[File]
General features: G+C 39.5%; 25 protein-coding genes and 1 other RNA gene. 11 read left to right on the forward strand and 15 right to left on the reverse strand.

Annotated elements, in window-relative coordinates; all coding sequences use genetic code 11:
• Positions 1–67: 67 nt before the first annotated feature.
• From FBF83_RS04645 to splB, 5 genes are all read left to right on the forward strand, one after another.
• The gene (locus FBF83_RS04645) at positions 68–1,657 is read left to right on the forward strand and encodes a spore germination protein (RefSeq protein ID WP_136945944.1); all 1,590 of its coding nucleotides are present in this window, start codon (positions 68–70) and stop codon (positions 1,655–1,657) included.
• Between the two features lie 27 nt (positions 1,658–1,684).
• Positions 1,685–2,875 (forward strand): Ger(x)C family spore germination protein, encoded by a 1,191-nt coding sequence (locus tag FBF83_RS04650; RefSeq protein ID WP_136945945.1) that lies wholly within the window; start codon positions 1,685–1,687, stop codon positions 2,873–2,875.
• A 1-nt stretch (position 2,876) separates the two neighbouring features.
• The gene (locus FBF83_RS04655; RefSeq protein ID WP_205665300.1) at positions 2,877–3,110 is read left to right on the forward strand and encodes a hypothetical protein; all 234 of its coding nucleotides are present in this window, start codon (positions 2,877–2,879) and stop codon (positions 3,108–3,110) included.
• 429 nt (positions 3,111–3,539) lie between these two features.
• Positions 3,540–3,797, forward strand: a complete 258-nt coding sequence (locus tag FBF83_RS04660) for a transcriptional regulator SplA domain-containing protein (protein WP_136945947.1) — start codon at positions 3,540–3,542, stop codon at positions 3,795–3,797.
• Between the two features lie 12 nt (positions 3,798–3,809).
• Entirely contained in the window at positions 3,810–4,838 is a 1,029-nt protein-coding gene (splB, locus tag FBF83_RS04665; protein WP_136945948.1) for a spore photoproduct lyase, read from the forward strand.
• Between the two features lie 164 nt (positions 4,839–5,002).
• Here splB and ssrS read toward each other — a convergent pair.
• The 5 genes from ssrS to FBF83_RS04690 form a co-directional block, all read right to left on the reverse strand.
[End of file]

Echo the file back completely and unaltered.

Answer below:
General features: G+C 39.5%; 25 protein-coding genes and 1 other RNA gene. 11 read left to right on the forward strand and 15 right to left on the reverse strand.

Annotated elements, in window-relative coordinates; all coding sequences use genetic code 11:
• Positions 1–67: 67 nt before the first annotated feature.
• From FBF83_RS04645 to splB, 5 genes are all read left to right on the forward strand, one after another.
• The gene (locus FBF83_RS04645) at positions 68–1,657 is read left to right on the forward strand and encodes a spore germination protein (RefSeq protein ID WP_136945944.1); all 1,590 of its coding nucleotides are present in this window, start codon (positions 68–70) and stop codon (positions 1,655–1,657) included.
• Between the two features lie 27 nt (positions 1,658–1,684).
• Positions 1,685–2,875 (forward strand): Ger(x)C family spore germination protein, encoded by a 1,191-nt coding sequence (locus tag FBF83_RS04650; RefSeq protein ID WP_136945945.1) that lies wholly within the window; start codon positions 1,685–1,687, stop codon positions 2,873–2,875.
• A 1-nt stretch (position 2,876) separates the two neighbouring features.
• The gene (locus FBF83_RS04655; RefSeq protein ID WP_205665300.1) at positions 2,877–3,110 is read left to right on the forward strand and encodes a hypothetical protein; all 234 of its coding nucleotides are present in this window, start codon (positions 2,877–2,879) and stop codon (positions 3,108–3,110) included.
• 429 nt (positions 3,111–3,539) lie between these two features.
• Positions 3,540–3,797, forward strand: a complete 258-nt coding sequence (locus tag FBF83_RS04660) for a transcriptional regulator SplA domain-containing protein (protein WP_136945947.1) — start codon at positions 3,540–3,542, stop codon at positions 3,795–3,797.
• Between the two features lie 12 nt (positions 3,798–3,809).
• Entirely contained in the window at positions 3,810–4,838 is a 1,029-nt protein-coding gene (splB, locus tag FBF83_RS04665; protein WP_136945948.1) for a spore photoproduct lyase, read from the forward strand.
• Between the two features lie 164 nt (positions 4,839–5,002).
• Here splB and ssrS read toward each other — a convergent pair.
• The 5 genes from ssrS to FBF83_RS04690 form a co-directional block, all read right to left on the reverse strand.